A few weeks ago we received a CV and an application for a backend engineering position from a person who had just finished a programming bootcamp course.
This person had a few portfolios of projects put up on GitHub which was listed out on the CV. We are a Python/Django heavy organization, so I asked for some samples of and prior Django work.
The person pointed to one, but after my engineering team examined the work, we decided against an interview because we are looking for someone who has more experience on pushing code and maintaining them on production.
To the person’s credit, rather than accepting the rejection, this person continued asking for feedback:
Thank you very much for your feedback.
I have a quick question if you don’t mind, what the team expects as a junior backend developer?
Building CRUD apps, and using the Spotify API which is quite complicated is already, in my opinion, something advanced for a junior level.
I want to know what their expectations are so I can learn and try to improve myself.
These are the types of questions that many of us who are starting out in the industry will have.
So we sat down and wrote an email to address these questions:
– The source code can be leveled up. Currently it looks straight from some tutorial. Learn about good Django project structure, beyond what is shown in the tutorial. Add proper README with at least a Quickstart section on how people can run it. This will show it’s a project by professional developers, not just a result from following some tutorial. Refer to our starter project for an example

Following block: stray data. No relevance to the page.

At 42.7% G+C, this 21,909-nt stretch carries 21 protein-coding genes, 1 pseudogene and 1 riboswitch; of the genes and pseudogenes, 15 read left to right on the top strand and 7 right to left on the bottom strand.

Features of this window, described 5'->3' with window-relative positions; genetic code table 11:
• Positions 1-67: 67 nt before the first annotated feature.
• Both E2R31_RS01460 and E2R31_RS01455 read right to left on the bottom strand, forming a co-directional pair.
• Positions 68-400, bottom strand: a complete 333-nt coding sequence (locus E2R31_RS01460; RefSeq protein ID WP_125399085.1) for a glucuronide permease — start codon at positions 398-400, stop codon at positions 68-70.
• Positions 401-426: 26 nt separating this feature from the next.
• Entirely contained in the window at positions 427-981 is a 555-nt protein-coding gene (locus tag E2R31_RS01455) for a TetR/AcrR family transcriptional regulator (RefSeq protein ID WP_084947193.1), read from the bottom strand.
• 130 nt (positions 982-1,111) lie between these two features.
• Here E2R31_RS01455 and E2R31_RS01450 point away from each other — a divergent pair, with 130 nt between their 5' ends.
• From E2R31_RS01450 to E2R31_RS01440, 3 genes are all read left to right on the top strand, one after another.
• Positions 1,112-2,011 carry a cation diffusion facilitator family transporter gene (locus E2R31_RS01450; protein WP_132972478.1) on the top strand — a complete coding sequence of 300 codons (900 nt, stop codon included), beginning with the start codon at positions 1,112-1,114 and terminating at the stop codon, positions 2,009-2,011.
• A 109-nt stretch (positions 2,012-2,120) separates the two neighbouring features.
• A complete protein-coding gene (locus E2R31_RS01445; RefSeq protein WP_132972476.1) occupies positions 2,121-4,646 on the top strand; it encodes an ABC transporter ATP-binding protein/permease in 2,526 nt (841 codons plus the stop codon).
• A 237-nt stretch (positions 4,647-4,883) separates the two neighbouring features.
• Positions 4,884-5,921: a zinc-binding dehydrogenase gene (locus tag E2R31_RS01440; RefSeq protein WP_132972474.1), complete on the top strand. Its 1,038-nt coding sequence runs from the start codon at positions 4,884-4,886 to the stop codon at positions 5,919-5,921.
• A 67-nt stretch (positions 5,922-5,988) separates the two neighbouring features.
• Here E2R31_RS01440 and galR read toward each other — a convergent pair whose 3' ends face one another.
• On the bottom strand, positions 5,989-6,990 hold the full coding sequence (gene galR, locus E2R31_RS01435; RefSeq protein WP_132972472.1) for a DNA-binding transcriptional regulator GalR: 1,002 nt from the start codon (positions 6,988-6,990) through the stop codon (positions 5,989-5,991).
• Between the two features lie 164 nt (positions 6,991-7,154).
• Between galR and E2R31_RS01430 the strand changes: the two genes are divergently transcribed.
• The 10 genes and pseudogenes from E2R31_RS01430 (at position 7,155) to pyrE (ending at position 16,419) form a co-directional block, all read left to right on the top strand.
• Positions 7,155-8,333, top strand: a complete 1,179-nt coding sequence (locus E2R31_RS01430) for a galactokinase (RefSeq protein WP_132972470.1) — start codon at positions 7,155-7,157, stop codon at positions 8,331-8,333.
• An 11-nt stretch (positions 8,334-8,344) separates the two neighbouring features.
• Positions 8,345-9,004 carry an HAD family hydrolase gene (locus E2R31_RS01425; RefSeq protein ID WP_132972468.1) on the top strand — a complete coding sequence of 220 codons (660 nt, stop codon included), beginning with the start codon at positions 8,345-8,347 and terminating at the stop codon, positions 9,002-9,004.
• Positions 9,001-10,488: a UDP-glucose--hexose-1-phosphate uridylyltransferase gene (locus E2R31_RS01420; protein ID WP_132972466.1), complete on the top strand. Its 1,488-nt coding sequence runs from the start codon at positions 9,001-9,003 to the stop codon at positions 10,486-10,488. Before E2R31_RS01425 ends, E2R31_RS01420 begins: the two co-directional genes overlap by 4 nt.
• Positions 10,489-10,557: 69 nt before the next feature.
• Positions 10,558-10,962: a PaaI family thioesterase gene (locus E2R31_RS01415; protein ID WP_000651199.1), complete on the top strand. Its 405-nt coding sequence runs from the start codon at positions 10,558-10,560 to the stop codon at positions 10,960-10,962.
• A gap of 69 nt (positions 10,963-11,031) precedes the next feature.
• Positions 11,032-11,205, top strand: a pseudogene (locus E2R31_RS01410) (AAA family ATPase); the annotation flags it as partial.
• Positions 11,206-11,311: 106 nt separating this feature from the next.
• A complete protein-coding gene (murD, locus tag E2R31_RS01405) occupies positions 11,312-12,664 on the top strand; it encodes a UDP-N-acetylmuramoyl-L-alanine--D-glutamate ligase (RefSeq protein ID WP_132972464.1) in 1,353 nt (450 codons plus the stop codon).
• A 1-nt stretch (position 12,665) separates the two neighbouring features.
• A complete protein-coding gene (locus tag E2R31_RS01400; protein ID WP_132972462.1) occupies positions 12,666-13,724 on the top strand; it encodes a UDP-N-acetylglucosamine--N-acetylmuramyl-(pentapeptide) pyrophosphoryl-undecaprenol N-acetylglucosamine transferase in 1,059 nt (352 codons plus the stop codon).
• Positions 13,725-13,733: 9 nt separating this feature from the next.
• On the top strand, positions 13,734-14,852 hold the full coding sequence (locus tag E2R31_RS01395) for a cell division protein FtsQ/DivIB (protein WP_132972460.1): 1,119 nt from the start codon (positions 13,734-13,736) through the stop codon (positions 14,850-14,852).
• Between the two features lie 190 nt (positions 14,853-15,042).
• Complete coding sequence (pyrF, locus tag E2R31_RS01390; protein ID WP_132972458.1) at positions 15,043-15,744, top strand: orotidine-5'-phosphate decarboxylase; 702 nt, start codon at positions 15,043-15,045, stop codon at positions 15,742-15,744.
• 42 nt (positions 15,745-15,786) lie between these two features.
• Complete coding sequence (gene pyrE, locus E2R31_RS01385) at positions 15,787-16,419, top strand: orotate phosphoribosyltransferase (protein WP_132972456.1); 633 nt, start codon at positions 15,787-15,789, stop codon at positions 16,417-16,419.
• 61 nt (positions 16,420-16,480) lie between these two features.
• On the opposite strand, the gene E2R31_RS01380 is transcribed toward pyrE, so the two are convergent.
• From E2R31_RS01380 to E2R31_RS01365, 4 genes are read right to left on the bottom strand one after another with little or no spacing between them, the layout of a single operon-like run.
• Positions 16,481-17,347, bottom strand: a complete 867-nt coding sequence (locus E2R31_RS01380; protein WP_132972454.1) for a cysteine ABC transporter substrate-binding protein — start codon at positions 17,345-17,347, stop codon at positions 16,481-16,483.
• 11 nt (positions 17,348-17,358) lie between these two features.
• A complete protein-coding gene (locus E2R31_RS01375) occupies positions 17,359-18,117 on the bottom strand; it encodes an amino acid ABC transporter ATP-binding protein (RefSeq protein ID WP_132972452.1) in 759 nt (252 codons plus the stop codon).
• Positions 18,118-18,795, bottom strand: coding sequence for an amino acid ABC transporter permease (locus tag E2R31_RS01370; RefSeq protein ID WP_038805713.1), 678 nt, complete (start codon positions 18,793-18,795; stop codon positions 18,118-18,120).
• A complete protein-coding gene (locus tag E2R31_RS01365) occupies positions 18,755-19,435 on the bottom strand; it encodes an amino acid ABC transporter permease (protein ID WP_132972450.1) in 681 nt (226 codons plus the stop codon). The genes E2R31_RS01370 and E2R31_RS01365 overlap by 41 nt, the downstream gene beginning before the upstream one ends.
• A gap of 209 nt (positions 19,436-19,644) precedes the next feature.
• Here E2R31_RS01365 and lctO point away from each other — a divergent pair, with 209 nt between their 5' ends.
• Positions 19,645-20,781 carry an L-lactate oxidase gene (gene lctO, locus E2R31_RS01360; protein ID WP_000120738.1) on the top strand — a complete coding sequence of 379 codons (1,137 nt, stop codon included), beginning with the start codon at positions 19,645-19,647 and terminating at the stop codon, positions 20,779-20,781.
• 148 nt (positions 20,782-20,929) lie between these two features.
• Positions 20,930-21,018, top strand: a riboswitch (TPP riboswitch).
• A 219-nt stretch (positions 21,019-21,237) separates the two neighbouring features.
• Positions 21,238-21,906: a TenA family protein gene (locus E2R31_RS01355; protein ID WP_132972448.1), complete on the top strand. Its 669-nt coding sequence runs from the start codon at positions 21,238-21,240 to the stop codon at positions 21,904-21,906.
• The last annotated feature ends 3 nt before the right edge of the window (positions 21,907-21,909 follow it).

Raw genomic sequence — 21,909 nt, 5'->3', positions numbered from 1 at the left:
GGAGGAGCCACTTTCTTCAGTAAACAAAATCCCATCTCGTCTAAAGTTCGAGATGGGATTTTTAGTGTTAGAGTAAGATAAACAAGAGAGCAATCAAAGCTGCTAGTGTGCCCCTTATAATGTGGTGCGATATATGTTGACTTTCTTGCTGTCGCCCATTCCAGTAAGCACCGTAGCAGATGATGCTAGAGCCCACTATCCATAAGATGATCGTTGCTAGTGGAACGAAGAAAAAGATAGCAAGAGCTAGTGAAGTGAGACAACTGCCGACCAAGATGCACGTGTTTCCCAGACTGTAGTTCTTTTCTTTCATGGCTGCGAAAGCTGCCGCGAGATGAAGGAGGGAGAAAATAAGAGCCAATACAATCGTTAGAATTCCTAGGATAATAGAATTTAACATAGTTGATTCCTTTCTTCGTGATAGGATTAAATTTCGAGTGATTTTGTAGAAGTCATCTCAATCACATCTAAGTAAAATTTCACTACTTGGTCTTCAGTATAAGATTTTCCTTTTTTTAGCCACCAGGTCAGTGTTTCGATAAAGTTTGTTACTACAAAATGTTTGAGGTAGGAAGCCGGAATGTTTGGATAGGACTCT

– Learn proper naming – class should use nouns etc. Also looks into CBV vs FBV, Luke Plant’s handbook is a good write up on this topic
– Go beyond CRUD, introduce some business logic and make it prominent in the README. Can also link to a write up about the logic implementation. Separating business logic into different layer can also help although it might looks over-designed for a simple app but mention upfront this is for learning purpose
– Start looking into writing tests.
– Another example of Django project
– I personally can say that writing tests is one of the hallmarks of a true engineer (we use the word engineer because you’ll need to know more than just programming to be effective in this industry). Try to build a habit of writing tests first before going into the business logic (Test Driven Development).
We wrote out the above pointers and sent out the email. Hopefully they are beneficial pointers on where the person can head next to level up.
And oh, if you do ask and receive feedback such as these, please also take a few seconds to write back to say thank you. These simple gestures do help us maintain our motivation to help out when we can.
Levelling Up is a series of posts that we put out to share with the community about ways to improve our careers, businesses and lives. Sometimes they will be in the form of answers to questions that we receive, while other will be from our own thoughts and observations.